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Chicken Poblano Soup
Image Credit: Texas Granola Girl

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Ingredients

Adjust Servings:
3 Poblano pepper
4 tablespoons Butter
1 small Yellow Onion sliced
2 ribs Celery diced
1 Sweet Red Bell Pepper diced
4 cloves Garlic Cloves minced
1 teaspoon Ground Cumin
1 teaspoon Chili Powder
1 teaspoon Kosher Salt
1 teaspoon Fresh Ground Pepper
1/4 cup All Purpose Flour
5 cups Low Sodium Chicken Broth
1 1/2 cups Frozen Corn
4 cups Shredded Chicken
1 lime Lime Juice
1/3 Cup Fresh Cilantro

Nutritional information

520 kcal
Calories
25 g
Fat
1400 mg
Sodium
8 g
Sugar
30 g
Carbohydrates
12 g
Saturated Fat
50 g
Protein
5 g
Fiber

Chicken Poblano Soup

Brimming with the tantalizing flavors of roasted poblanos...

  • 45 mins
  • Serves 4
  • Medium

Ingredients

Directions

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Brimming with the tantalizing flavors of roasted poblanos, vibrant Southwest spices, succulent bursts of corn, and tender morsels of chicken, Chicken Poblano Soup is a delectable way to repurpose a rotisserie chicken or leftover shredded chicken. In just under 40 minutes, this hearty soup is ready to warm your heart and soul.

To elevate each bowl, garnish with crunchy tortilla strips, a sprinkle of fresh cilantro, and a handful of shredded cheese. Pair the soup with a side of cheddar jalapeño cornbread for a delightful Tex Mex-inspired meal that’s light yet satisfying, keeping you cozy all winter long.

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Recipe Steps

1
Done

Roast the poblano peppers over a gas burner, turning frequently, or place them on a lined baking sheet under a broiler, turning once, until the skin is entirely black and blistered.

2
Done

Transfer the hot peppers to a bowl and cover it with plastic wrap or a tight-fitting lid, allowing them to steam and cool down.

3
Done

Gently rub the burnt skin off the peppers using a paper towel, discard the seeds and membrane, and finely dice the pepper flesh.

4
Done

Melt the butter in a Dutch oven over medium heat, then add the onion, celery, and bell pepper, sautéing for around 5 minutes or until softened. Stir in the garlic and spices, cooking for an additional 30 seconds. Mix in the flour and cook for about 2 minutes.

5
Done

Gradually whisk in the broth and bring the mixture to a boil. Add the diced poblanos, corn, chicken, lime juice, and cilantro, allowing it to simmer until thoroughly heated. Taste and adjust the seasoning as needed.

6
Done

Ladle the soup into bowls and adorn with tortilla strips, radish slices, fresh cilantro, jalapeño, and cheese, if desired. Enjoy!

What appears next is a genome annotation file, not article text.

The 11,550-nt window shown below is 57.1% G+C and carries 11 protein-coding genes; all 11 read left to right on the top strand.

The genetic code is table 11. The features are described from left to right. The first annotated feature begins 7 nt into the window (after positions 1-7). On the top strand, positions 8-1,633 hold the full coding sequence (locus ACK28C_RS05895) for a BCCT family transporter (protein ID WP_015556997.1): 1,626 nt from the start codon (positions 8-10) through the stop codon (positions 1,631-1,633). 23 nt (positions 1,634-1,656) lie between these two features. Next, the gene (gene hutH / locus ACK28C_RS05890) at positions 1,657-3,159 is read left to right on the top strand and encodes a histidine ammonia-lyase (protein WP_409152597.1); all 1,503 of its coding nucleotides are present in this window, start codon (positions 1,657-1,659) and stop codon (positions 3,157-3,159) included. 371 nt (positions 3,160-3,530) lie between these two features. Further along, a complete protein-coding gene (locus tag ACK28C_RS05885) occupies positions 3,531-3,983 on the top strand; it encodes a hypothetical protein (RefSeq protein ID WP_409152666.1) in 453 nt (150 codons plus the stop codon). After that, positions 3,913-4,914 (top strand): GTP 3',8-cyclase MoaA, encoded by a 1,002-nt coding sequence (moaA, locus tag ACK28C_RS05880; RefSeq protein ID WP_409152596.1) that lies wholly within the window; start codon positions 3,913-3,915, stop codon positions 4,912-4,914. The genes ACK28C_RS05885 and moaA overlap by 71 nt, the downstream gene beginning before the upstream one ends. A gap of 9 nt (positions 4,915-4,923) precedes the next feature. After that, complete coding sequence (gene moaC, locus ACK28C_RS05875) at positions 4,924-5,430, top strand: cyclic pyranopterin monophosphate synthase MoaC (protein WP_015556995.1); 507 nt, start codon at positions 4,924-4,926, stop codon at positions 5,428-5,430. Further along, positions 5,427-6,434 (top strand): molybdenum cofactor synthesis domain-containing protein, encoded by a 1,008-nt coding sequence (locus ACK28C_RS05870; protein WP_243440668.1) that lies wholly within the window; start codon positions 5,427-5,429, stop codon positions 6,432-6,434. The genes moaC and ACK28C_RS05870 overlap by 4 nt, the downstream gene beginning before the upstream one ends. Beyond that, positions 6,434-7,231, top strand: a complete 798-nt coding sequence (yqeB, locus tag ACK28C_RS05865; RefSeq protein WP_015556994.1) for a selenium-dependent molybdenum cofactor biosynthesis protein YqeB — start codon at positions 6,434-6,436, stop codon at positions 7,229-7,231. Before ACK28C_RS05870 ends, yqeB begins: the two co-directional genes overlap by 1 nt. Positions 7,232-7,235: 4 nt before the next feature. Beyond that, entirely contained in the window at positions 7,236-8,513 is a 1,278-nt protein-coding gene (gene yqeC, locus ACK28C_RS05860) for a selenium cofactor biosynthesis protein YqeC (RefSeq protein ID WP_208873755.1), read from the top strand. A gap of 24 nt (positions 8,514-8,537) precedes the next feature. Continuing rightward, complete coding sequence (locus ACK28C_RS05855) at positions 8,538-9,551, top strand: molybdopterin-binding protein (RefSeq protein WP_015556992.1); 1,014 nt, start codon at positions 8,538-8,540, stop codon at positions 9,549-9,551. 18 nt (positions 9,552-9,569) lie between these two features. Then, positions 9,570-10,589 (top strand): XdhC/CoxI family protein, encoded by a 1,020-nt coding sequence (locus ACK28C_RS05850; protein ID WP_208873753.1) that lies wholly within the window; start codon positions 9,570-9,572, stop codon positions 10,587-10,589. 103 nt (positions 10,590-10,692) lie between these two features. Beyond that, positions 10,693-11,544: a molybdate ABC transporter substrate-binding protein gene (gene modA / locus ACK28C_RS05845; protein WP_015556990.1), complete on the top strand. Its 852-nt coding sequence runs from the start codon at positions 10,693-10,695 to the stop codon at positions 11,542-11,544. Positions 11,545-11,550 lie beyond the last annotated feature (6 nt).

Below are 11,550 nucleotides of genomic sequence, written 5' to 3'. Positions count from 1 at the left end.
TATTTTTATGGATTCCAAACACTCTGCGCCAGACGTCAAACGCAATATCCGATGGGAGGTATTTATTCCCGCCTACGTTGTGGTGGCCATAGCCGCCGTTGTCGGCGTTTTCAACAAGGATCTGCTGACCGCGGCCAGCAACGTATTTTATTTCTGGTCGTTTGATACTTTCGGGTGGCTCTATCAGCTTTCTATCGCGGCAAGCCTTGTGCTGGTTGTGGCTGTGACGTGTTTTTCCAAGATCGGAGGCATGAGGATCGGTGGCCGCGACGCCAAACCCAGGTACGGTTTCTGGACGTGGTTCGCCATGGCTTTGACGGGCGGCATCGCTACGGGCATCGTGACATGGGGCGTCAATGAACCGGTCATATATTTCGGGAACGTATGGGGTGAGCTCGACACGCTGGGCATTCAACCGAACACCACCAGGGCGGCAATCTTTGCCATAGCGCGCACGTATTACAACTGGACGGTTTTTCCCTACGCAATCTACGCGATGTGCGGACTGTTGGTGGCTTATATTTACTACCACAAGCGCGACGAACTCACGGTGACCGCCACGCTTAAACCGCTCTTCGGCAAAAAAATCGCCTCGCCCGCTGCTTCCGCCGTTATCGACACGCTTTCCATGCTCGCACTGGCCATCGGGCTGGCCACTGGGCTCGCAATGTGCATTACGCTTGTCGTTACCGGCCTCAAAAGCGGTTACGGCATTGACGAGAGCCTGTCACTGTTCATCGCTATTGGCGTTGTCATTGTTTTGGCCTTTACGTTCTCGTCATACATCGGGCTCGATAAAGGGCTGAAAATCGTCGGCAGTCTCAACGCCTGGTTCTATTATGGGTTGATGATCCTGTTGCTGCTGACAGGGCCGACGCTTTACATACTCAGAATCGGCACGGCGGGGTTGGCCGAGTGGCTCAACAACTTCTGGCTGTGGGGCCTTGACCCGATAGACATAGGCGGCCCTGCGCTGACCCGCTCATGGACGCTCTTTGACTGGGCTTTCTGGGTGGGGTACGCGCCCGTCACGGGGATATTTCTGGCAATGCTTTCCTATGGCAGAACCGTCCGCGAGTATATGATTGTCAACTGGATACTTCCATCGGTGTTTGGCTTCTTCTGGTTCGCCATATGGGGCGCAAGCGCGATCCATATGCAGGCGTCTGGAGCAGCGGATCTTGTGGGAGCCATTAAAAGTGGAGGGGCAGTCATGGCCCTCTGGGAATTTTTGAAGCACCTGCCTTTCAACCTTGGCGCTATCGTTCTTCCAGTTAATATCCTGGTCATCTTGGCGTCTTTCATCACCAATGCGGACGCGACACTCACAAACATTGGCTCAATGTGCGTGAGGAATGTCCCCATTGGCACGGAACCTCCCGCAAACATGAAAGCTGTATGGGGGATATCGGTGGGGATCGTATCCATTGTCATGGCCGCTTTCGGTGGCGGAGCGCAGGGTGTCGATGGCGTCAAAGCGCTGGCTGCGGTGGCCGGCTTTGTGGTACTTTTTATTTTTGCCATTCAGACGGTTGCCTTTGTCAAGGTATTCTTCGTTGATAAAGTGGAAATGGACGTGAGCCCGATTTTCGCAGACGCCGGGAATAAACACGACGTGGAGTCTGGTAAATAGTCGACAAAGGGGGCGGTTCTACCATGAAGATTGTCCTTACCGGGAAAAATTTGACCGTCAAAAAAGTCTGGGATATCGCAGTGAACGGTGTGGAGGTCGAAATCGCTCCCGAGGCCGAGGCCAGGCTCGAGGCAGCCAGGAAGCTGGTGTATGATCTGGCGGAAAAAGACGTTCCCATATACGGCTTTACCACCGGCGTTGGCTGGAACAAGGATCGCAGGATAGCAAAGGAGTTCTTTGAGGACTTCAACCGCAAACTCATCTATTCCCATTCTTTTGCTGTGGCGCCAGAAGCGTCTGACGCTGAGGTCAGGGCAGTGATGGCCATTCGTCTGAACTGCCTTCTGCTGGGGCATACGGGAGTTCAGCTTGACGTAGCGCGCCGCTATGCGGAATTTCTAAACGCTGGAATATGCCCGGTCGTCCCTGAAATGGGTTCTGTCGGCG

Jeff

Tried and true recipes that family, friends, and wife love. Father, husband, and BBQ-enthusiast.

How can I freeze and reheat Chicken Poblano Soup?

Freezing and reheating Chicken Poblano Soup is quite simple. Just follow these steps:

Freezing:

  1. Allow the soup to cool down to room temperature.
  2. Transfer the cooled soup into airtight containers or heavy-duty resealable plastic freezer bags. If using bags, ensure you remove any excess air before sealing.
  3. Label the containers or bags with the date and contents. Store the soup in the freezer for up to 3 months.

Reheating:

  1. If the soup is frozen, defrost it in the refrigerator overnight or use the defrost function on your microwave.
  2. Pour the defrosted soup into a pot and heat it over medium heat on the stovetop. Stir occasionally to ensure even heating. If needed, add a bit of water or broth to adjust the consistency.
  3. Heat the soup until it's heated through and reaches your desired temperature. Make sure to check the temperature before serving.

For a quick reheat in the microwave:

  1. Transfer the defrosted soup to a microwave-safe container and cover it loosely with a microwave-safe lid or plastic wrap.
  2. Heat the soup on medium power in 1-2 minute intervals, stirring between intervals to ensure even heating. Continue until the soup reaches your desired temperature.

Note: When reheating, keep in mind that garnishes like tortilla strips, radish, jalapeño, and cheese should be added after reheating, just before serving.

Is a poblano pepper spicy?

Poblano peppers are generally mild in heat, making them suitable for a wide range of palates. They have a Scoville Heat Unit (SHU) rating of 1,000 to 2,000, which is significantly lower than the heat level of jalapeño peppers, which range from 2,500 to 8,000 SHU. Poblanos are known for their rich and earthy flavor, and while they have a mild spiciness, they are not considered hot compared to many other chili peppers.

Why do you take the skin off the poblano peppers?

Removing the skin from poblano peppers is recommended because the skin can be tough, thick, and a bit leathery, which may result in an unpleasant texture when cooked or added to dishes. The charred skin can also impart a slightly bitter taste to your dish. By roasting and removing the skin, you can enhance the poblano pepper's natural smoky and earthy flavors while ensuring a more tender and enjoyable texture in your recipe.

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